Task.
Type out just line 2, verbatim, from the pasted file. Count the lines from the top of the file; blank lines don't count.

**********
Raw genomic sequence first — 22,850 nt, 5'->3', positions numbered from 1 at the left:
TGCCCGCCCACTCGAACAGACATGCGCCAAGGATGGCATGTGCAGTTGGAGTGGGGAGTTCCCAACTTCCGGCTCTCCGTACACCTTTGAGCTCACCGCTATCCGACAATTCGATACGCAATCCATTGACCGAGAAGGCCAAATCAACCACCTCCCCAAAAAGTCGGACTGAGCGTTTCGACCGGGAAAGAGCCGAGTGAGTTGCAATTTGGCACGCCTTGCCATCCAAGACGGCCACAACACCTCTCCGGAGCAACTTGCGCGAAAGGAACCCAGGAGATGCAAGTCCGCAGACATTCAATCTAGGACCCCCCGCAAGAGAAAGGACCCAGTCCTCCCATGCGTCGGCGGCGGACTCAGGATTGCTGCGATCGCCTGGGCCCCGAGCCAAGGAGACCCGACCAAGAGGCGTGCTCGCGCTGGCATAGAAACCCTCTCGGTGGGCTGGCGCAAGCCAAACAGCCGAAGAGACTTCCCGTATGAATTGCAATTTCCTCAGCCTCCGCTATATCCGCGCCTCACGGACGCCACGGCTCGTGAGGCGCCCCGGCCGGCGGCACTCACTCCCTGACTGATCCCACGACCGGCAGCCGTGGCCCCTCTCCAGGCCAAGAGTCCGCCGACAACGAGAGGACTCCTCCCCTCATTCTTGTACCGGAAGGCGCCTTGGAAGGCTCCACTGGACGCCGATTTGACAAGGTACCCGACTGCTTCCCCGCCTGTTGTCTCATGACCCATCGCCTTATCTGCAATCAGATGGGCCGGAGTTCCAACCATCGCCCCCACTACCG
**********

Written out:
TGCCCGCCCACTCGAACAGACATGCGCCAAGGATGGCATGTGCAGTTGGAGTGGGGAGTTCCCAACTTCCGGCTCTCCGTACACCTTTGAGCTCACCGCTATCCGACAATTCGATACGCAATCCATTGACCGAGAAGGCCAAATCAACCACCTCCCCAAAAAGTCGGACTGAGCGTTTCGACCGGGAAAGAGCCGAGTGAGTTGCAATTTGGCACGCCTTGCCATCCAAGACGGCCACAACACCTCTCCGGAGCAACTTGCGCGAAAGGAACCCAGGAGATGCAAGTCCGCAGACATTCAATCTAGGACCCCCCGCAAGAGAAAGGACCCAGTCCTCCCATGCGTCGGCGGCGGACTCAGGATTGCTGCGATCGCCTGGGCCCCGAGCCAAGGAGACCCGACCAAGAGGCGTGCTCGCGCTGGCATAGAAACCCTCTCGGTGGGCTGGCGCAAGCCAAACAGCCGAAGAGACTTCCCGTATGAATTGCAATTTCCTCAGCCTCCGCTATATCCGCGCCTCACGGACGCCACGGCTCGTGAGGCGCCCCGGCCGGCGGCACTCACTCCCTGACTGATCCCACGACCGGCAGCCGTGGCCCCTCTCCAGGCCAAGAGTCCGCCGACAACGAGAGGACTCCTCCCCTCATTCTTGTACCGGAAGGCGCCTTGGAAGGCTCCACTGGACGCCGATTTGACAAGGTACCCGACTGCTTCCCCGCCTGTTGTCTCATGACCCATCGCCTTATCTGCAATCAGATGGGCCGGAGTTCCAACCATCGCCCCCACTACCG